anger management

Radical Way to Deal with Someone Having an Angry Outburst

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I heard a very interesting thing the other day. I was listening to an inspirational speaker, and what she had to say bent my brain and I’ll never forget it. Let me try and encapsulate it here.

Most of us would stop and help someone who was bleeding in the street. If there was a car accident, we’d stop what we’re doing and offer whatever help we could — first aid, call 9-1-1, wrap the person in a blanket, keep traffic away from them, whatever. But when someone is angry, we don’t want anything to do with him or we feel angry right back, and we’ll even say things that add fuel to his fire. We don’t offer help, and we are not sympathetic. But that angry person is bleeding just as much as the injured one — he is emotionally gushing blood everywhere.

Why don’t we think of helping? There are lots of reasons. Firstly, we don’t see it as a first-aid situation. It doesn’t even occur to us to offer help to the angry person. We just want him to go away (usually). We want him to stop upsetting our mood, our day.

If the person is upset with us, we are too busy reacting to his anger to think of anything else. We are throwing foul words his way as fast as we can think of them. We might be unleashing all the pissed-off things we’ve thought but never said. Or we might be turning inward, just wishing the angry tirade would stop. We might be clamming up and bottling our feelings, but whether we are lashing out or collapsing in, we never think of helping.

If the anger is not about us, then we usually just want to get rid of the person. They are ruining our day! We’ll think, “this isn’t about me — go tell someone who cares.”

But what if we treated that upset person as though they were in need of first aid? I see “no tolerance” signs posted in doctor’s offices. The first one I ever saw was in huge, red letters, in all-caps, and it was NOT messing around. Police would be called. You would not see the doctor. Don’t even think about raising your voice.

But, people who just lost it are in serious trouble. They can’t contain their emotions — it’s rushing out, uncontrolled. Could we offer some sort of first aid to them? Could it be there is a serious mental health issue going on? What if most of the time it’s more than just a lack of self control?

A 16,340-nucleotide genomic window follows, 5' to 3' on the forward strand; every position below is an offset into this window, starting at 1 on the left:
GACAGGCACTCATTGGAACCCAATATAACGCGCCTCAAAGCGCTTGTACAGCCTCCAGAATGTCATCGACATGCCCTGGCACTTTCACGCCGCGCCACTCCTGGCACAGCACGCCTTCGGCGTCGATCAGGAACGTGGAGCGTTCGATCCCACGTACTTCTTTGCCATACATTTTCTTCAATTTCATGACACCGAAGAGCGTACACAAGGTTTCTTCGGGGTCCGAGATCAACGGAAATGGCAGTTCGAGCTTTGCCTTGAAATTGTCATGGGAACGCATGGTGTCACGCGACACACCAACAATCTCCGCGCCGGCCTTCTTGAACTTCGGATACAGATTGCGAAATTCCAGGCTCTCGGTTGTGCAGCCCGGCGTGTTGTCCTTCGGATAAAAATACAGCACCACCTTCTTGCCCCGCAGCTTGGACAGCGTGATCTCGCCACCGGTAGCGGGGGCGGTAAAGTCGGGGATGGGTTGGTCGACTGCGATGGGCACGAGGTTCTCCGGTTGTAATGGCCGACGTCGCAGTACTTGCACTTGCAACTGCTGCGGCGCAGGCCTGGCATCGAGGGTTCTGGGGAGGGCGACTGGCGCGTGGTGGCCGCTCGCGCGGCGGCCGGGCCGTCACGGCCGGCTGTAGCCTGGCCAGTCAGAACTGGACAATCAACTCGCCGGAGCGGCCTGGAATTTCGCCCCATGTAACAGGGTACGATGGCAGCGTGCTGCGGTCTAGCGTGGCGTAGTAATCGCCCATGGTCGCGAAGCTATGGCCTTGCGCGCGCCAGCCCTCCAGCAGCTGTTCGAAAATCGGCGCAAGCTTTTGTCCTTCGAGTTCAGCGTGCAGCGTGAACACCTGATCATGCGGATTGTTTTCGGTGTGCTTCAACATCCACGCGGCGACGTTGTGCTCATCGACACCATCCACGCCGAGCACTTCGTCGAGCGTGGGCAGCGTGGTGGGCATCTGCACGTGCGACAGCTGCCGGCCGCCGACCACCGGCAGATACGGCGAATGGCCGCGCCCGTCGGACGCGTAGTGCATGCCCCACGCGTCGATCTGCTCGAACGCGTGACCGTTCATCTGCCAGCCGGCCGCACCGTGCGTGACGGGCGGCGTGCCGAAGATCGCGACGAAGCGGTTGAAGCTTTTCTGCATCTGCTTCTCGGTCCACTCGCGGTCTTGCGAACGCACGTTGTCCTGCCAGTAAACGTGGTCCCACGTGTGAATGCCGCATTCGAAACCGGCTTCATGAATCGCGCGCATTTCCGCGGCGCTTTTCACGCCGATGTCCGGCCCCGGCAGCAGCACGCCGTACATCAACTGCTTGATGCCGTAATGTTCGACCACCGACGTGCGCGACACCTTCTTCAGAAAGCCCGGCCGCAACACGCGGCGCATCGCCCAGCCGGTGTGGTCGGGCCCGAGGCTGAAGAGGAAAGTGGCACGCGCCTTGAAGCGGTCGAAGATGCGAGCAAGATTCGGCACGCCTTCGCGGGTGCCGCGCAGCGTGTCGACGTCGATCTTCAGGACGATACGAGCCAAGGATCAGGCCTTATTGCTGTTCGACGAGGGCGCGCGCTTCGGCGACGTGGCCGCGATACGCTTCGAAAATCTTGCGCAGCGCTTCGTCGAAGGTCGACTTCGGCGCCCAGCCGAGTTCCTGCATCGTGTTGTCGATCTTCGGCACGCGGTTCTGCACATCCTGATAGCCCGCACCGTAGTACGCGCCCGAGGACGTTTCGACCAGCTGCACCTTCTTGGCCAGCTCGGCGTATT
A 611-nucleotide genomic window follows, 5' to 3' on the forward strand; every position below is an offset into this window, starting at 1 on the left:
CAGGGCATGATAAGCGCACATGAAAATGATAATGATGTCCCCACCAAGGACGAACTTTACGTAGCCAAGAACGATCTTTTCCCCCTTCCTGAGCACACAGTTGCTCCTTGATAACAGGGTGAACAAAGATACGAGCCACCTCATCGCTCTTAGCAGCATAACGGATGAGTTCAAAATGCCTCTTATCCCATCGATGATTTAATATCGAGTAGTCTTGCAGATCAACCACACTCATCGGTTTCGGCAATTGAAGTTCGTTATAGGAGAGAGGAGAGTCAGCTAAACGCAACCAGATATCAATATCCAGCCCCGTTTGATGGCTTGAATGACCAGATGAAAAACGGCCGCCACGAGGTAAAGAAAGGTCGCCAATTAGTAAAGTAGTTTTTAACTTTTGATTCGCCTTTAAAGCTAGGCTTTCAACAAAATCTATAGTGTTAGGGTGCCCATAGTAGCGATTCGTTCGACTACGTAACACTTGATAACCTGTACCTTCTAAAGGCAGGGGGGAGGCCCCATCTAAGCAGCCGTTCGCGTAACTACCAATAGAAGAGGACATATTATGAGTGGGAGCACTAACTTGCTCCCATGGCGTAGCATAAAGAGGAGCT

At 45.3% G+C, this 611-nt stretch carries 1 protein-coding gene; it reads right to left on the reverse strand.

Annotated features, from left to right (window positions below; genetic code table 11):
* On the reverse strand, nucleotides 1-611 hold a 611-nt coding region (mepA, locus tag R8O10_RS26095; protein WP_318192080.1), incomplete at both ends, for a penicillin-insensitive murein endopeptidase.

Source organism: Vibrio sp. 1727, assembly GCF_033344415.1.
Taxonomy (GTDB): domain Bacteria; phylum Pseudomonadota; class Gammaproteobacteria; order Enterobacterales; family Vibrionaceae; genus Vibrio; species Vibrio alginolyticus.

I’ve taken a LOT of first aid over the last 7 years or so, since joining the volunteer fire department. The first step is always to make sure your own safety will not be compromised if you help. We are not taught to rush into burning buildings willy-nilly. If it can’t be done safely, we don’t do it, period. So, personal safety first.

I think the same would apply to anger first aid. If the person is so angry he/she is going to start hurting people, then leave it to the professionals (someone in riot gear)! But if he/she is strictly verbal, and there really is no danger, then what?

The second step in first aid is always to call for more help — dial 9-1-1 or have someone else do it. Same goes in anger — get some back-up if you think you’ll need it. But I would say, don’t just grab the closest person — find someone who is calm enough, or conscious of his/her own state, to help. This could be tough, because a lot of people around may not be calm at all — they might also be angry or afraid. So yes, at times, you might have to call 9-1-1.

talking-on-a-ledgeAfter that, the actual first aid takes place. You assess their breathing. You check for gushing blood. In anger first aid, I suppose it would be to try to show the person you relate. Say the obvious thing to diffuse them. “I’m sure she didn’t mean to rear-end you. It was an accident.” At other times, “I’m sorry. I was wrong. My mistake.” I know that can be hard to say, but if you think of it as something to you need to say to talk the person off a ledge (as in suicide intervention), then just say it.

Anything beyond basic anger diffusing is going to take more thought and be more specific to the situation — which makes it difficult to summarize here. If you can keep your cool, you can probably think of something else thoughtful or helpful to say. Perhaps I’ll do another blog post to expand on things to say/do for specific types of anger. If you ever have a chance to take Mental Health First Aid, do it — I learned a lot when I took it. I think the basic anger diffusing and realizing the person needs help, not police, might go a long ways towards improving the situation. It could, in fact, change the way our whole society operates.

It’s so simple. See someone having an emotional outbreak as needing our help, not our judgment or condemnation. It could change the world.

Mental Health First Aid – Canada

Mental Health First Aid – USA

 

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